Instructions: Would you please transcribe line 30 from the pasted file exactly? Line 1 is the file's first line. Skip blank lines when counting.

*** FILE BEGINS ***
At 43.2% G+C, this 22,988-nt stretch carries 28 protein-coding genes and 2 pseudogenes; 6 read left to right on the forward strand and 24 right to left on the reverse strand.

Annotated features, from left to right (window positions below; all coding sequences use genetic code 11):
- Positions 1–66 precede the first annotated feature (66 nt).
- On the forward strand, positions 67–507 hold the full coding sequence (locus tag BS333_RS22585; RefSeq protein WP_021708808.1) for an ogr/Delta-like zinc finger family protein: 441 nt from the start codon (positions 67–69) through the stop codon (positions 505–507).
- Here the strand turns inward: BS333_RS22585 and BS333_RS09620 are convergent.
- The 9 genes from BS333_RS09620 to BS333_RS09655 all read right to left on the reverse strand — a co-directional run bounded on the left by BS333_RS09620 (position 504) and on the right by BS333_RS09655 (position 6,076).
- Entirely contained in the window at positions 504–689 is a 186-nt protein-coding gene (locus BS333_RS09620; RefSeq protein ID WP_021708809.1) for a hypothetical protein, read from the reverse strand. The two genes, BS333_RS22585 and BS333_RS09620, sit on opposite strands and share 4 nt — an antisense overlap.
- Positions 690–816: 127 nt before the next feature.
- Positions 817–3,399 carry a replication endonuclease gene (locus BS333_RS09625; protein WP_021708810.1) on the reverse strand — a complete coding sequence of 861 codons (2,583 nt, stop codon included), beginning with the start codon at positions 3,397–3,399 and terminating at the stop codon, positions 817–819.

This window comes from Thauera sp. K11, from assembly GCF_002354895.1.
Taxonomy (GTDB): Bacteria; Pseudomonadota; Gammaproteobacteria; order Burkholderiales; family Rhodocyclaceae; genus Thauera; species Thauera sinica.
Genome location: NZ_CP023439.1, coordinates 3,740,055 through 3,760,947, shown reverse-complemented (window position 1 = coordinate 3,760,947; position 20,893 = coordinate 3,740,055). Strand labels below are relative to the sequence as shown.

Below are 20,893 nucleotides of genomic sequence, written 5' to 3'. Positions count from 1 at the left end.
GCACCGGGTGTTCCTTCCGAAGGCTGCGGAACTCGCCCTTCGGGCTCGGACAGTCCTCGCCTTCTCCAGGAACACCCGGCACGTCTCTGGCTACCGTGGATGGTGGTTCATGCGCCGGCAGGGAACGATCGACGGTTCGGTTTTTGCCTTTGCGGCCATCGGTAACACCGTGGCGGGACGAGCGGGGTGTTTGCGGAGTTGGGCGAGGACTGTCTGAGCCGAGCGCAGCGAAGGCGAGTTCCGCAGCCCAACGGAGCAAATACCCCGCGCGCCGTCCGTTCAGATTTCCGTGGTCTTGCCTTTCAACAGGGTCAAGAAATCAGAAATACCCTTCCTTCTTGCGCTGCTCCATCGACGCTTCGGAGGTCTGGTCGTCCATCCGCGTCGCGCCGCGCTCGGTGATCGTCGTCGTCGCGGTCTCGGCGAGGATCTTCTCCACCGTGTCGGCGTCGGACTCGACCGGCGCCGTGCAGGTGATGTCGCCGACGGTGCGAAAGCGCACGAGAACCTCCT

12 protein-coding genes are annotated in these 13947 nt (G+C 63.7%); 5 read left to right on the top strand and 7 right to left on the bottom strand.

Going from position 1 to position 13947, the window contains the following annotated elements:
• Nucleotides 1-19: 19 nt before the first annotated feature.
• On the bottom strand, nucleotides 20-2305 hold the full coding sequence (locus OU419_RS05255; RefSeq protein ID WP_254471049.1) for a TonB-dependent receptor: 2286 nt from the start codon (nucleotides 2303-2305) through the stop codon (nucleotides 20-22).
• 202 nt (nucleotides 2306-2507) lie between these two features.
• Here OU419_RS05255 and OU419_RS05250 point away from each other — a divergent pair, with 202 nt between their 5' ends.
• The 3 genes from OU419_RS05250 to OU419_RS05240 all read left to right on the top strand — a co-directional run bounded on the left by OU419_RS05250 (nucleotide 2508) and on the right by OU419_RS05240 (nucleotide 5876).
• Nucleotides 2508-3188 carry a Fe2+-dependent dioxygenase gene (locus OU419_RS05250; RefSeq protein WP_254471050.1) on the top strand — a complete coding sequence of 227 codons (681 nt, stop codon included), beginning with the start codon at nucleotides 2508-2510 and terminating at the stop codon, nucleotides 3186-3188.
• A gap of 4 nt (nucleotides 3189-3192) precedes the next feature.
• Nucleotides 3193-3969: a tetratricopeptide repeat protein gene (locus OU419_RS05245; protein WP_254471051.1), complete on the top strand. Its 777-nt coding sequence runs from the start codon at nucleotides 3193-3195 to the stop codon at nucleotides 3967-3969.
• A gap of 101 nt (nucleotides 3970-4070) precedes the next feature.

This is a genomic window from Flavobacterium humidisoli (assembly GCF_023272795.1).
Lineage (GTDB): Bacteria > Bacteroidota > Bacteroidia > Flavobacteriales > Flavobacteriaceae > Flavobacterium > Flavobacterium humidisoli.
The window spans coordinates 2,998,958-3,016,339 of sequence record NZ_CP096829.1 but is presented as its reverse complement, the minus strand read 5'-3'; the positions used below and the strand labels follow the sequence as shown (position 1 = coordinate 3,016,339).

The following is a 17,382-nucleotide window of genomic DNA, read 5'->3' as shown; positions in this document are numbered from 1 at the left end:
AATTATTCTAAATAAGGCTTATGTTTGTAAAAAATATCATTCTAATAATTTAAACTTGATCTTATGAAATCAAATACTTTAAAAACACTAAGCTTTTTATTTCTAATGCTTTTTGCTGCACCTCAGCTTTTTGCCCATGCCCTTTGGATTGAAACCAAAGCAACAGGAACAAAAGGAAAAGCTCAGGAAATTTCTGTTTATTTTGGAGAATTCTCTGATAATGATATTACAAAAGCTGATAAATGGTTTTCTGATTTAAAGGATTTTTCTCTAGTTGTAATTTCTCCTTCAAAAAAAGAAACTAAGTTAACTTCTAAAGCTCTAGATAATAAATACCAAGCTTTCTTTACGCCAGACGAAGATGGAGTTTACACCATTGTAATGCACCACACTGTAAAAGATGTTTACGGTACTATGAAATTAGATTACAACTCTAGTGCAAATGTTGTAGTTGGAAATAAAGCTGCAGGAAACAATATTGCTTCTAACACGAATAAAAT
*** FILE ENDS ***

AATTATTCTAAATAAGGCTTATGTTTGTAAAAAATATCATTCTAATAATTTAAACTTGATCTTATGAAATCAAATACTTTAAAAACACTAAGCTTTTTATTTCTAATGCTTTTTGCTGCACCTCAGCTTTTTGCCCATGCCCTTTGGATTGAAACCAAAGCAACAGGAACAAAAGGAAAAGCTCAGGAAATTTCTGTTTATTTTGGAGAATTCTCTGATAATGATATTACAAAAGCTGATAAATGGTTTTCTGATTTAAAGGATTTTTCTCTAGTTGTAATTTCTCCTTCAAAAAAAGAAACTAAGTTAACTTCTAAAGCTCTAGATAATAAATACCAAGCTTTCTTTACGCCAGACGAAGATGGAGTTTACACCATTGTAATGCACCACACTGTAAAAGATGTTTACGGTACTATGAAATTAGATTACAACTCTAGTGCAAATGTTGTAGTTGGAAATAAAGCTGCAGGAAACAATATTGCTTCTAACACGAATAAAAT